Wyoming State Liquor Association Final Report: Legislature, 2003
It was an amazing year! 476 bills were introduced this year, and more than 220 successfully made it into law. It was also a very successful year for our Association. We had many victories that will save you money in coming years and we stopped, or changed, the most ominous bills that would have affected our industry. As always, we salute our membership for the support; perhaps at no other time is the importance of the WSLA so acutely felt than after a Legislative Session. As always, if you have any questions, please call or e–mail us at the office.
Thanks again, Mike Moser
Some of the hot issues the WSLA dealt with in the 2003 Session:
A continuation of a successful WSLA program became law with HB 260 (Alcohol server training program) which empowers the Wyoming Department of Revenue Liquor Division to fund and contract a state–wide alcohol server training program. This program will be taught on a voluntary basis throughout Wyoming. This bill was partially the inspiration of the TIPS program conducted by the WSLA that trained 1600 people in 16 months and will furnish the ability for this type of program to continue indefinitely. WSLA supported. Signed by the Governor into law.
An attempt to raise the excise tax on beer (HB 12 – Malt beverage excise tax) would have quadrupled the Wyoming malt beverage excise tax to one and one half cents a liter. The WSLA, with the Wyoming Malt Beverage Wholesaler’s Association, successfully worked to defeat this regressive tax. WSLA opposed. Killed in the House Revenue Committee.
One of the most ominous bills in the Session was HB 128(Sobriety checkpoints) which would have allowed Wyoming law enforcement to set up temporary roadblocks to determine if individuals are driving under the influence of alcohol. These roadblocks are already being used in other states and are being pushed by MADD. The WSLA strongly opposes these as targeting the social drinker and not an effective form of law enforcement. WSLA opposed. Died without Committee Action.
A bill that will decrease your Unemployment Insurance rates (HB 65 – Unemployment insurance – tax operations) will create changes for Wyoming employers such as changing disqualification provisions for benefits. The WSLA successfully worked to have the bill amended to include a 14 1/2% discount for all Wyoming employers for 2004. This is lower than the 25% of 2003, but as big as the fund could handle. The original bill, before the amendment, would have just granted the UI discounts for employers with higher paid, or full–time, employees. WSLA supported. Signed by the Governor into law.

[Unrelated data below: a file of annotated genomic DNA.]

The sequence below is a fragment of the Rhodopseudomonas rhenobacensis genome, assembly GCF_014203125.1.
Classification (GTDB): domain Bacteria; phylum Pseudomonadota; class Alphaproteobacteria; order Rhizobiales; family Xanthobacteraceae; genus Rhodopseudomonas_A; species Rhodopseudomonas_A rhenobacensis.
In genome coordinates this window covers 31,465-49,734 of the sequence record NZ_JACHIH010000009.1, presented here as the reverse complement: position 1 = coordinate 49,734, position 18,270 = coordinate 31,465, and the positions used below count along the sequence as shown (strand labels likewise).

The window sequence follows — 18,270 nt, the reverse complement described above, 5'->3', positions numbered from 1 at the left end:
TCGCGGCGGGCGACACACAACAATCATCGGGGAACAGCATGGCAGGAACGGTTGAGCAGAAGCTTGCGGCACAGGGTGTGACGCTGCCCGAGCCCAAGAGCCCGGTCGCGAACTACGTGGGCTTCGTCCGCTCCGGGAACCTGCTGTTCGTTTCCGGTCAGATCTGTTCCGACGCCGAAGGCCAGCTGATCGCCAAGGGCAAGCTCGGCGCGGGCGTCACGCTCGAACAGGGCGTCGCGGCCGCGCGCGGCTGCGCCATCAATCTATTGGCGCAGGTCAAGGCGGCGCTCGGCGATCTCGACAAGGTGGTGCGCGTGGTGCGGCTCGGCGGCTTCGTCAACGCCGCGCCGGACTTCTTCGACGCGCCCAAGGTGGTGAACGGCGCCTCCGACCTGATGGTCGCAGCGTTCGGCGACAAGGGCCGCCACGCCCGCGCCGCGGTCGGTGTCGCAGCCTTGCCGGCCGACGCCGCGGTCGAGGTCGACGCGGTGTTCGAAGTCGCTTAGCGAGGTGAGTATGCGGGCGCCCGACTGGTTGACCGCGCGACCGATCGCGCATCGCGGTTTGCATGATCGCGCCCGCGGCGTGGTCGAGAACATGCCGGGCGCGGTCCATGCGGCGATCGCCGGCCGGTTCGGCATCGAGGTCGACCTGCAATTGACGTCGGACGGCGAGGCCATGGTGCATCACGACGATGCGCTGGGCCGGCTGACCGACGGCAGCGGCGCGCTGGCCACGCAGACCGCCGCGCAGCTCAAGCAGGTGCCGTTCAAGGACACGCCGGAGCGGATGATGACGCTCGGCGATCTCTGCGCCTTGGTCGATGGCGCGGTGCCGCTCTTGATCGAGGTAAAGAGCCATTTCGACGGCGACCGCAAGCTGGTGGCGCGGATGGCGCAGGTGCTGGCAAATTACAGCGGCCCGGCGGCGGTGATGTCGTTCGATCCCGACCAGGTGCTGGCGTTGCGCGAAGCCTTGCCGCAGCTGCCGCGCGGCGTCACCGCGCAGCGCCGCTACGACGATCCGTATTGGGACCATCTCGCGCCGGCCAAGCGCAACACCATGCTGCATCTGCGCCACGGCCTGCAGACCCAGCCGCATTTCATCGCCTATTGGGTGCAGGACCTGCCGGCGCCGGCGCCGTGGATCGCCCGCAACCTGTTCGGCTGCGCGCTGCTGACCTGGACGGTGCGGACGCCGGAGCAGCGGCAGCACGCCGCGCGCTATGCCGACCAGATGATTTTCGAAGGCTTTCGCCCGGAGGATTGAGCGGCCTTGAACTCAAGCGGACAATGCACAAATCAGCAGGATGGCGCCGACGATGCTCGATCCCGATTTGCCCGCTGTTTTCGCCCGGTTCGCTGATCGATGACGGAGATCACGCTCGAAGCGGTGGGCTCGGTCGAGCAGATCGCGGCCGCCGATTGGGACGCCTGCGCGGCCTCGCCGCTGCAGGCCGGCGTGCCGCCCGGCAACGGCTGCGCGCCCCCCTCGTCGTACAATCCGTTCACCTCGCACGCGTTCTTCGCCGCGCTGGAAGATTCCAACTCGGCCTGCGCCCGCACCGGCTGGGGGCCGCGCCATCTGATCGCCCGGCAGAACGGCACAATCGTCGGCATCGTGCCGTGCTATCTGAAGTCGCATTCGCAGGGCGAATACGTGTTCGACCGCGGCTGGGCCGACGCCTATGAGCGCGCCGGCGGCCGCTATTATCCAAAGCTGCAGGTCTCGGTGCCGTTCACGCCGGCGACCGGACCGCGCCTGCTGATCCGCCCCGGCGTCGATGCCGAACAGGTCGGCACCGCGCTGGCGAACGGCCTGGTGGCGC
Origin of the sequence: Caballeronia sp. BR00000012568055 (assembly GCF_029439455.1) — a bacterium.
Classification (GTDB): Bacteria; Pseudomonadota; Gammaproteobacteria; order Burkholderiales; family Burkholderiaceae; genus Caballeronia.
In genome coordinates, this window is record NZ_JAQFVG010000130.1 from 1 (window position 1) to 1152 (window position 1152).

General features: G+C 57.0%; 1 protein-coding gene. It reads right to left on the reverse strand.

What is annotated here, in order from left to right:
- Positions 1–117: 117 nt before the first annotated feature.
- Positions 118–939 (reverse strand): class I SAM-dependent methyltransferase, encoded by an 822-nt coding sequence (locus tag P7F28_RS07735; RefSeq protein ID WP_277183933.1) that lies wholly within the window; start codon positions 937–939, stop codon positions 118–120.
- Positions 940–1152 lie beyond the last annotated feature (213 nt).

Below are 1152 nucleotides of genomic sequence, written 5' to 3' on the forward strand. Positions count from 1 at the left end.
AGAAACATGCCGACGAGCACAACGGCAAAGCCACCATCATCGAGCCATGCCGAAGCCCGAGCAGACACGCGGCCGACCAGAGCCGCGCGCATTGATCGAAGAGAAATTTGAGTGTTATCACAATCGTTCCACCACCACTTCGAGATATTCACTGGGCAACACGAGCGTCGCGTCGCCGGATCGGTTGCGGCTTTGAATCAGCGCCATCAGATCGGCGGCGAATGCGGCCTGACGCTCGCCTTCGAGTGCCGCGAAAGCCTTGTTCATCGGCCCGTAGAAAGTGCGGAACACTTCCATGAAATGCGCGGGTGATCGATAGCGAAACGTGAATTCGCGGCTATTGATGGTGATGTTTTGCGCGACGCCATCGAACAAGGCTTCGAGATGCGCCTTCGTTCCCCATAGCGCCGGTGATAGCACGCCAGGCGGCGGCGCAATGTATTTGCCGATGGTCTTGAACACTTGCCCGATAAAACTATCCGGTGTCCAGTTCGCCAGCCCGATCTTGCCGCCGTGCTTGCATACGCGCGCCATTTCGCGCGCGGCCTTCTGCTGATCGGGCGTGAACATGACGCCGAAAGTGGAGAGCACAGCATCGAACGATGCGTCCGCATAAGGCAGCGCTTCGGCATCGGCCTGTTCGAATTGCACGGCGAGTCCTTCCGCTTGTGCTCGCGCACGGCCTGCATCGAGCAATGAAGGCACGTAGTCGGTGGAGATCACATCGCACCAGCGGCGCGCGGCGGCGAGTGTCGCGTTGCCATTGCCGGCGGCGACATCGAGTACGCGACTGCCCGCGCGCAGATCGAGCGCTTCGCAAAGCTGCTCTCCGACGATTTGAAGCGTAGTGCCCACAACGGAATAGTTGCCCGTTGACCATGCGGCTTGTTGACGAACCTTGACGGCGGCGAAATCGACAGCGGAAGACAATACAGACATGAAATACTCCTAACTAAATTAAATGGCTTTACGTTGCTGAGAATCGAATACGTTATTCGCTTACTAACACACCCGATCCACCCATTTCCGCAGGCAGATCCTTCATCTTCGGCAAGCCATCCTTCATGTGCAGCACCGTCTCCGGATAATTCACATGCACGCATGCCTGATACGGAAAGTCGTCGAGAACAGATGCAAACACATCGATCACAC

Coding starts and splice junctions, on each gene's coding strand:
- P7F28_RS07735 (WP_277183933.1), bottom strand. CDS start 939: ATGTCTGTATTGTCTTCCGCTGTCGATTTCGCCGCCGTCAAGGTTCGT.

The WSLA worked to defeat two bills to raise Wyoming minimum wage – SF 119 (Minimum Wage) would increase the minimum wage in Wyoming from $5.15 to $6.00 an hour and HB 257 (Minimum wage for tipped employees) would have almost the doubled the minimum wage for tipped employees from $2.13 to $4.00 an hour. WSLA opposed. SF 119 was killed in the Senate Labor Committee and HB 257 was killed in the House Labor Committee.
Mandates that would raise Health Insurance rates was successfully opposed by the WSLA; HB 109 – Mental health insurance parity would have mandated health insurance coverage for biologically based mental illnesses, and HB 227, which would have mandated coverage of contraceptives. Both bills, although well intentioned, would increase your health insurance rates. WSLA opposed. Killed in the House Corporations Committee.
Yes, a cigarette tax passed; but it could have been worse. HB 110 – Cigarette tax – 2 raised the per pack excise tax on cigarettes 48 cents from 12 to 60 cents after an amendment lowered it from a 60 cent increase. Surrounding states like Colorado, Montana, Utah, and South Dakota are currently working on even higher taxes so at least our competitive disadvantage will be short-lived. On other tobacco tax issues, HB 62 (Tobacco taxes) which would have raised the per pack excise tax on cigarettes from 12 cents to 60 cents and HB 63 (Tobacco taxes – 2) which would have raised the tax on non-cigarette tobacco by imposing an additional 10% on the wholesale purchase price or an additional 5% on the retail price were both killed in Committee.
Other bills the WSLA worked in the 2003 Legislature
HB 255 – Tobacco vendors – reporting requires retailers to report if they sell tobacco on sales tax reports. WSLA monitored. Passed into law
SF 7 – Food safety – license revocations provides regulations for food license revocations and the proceedings for revocations; it was endorsed by the Governor’s Food Safety Council. WSLA monitored. Passed into law
HB 265 – Special event liquor permit would have allowed approved nonprofit organizations to have locations for the free distribution of promotional liquor. WSLA opposed. HB 265 was killed.
HB 290 – Alcohol – special permits would have allowed public notice or hearings for the issuance of a malt beverage or catering permits. WSLA opposed. HB 290 died.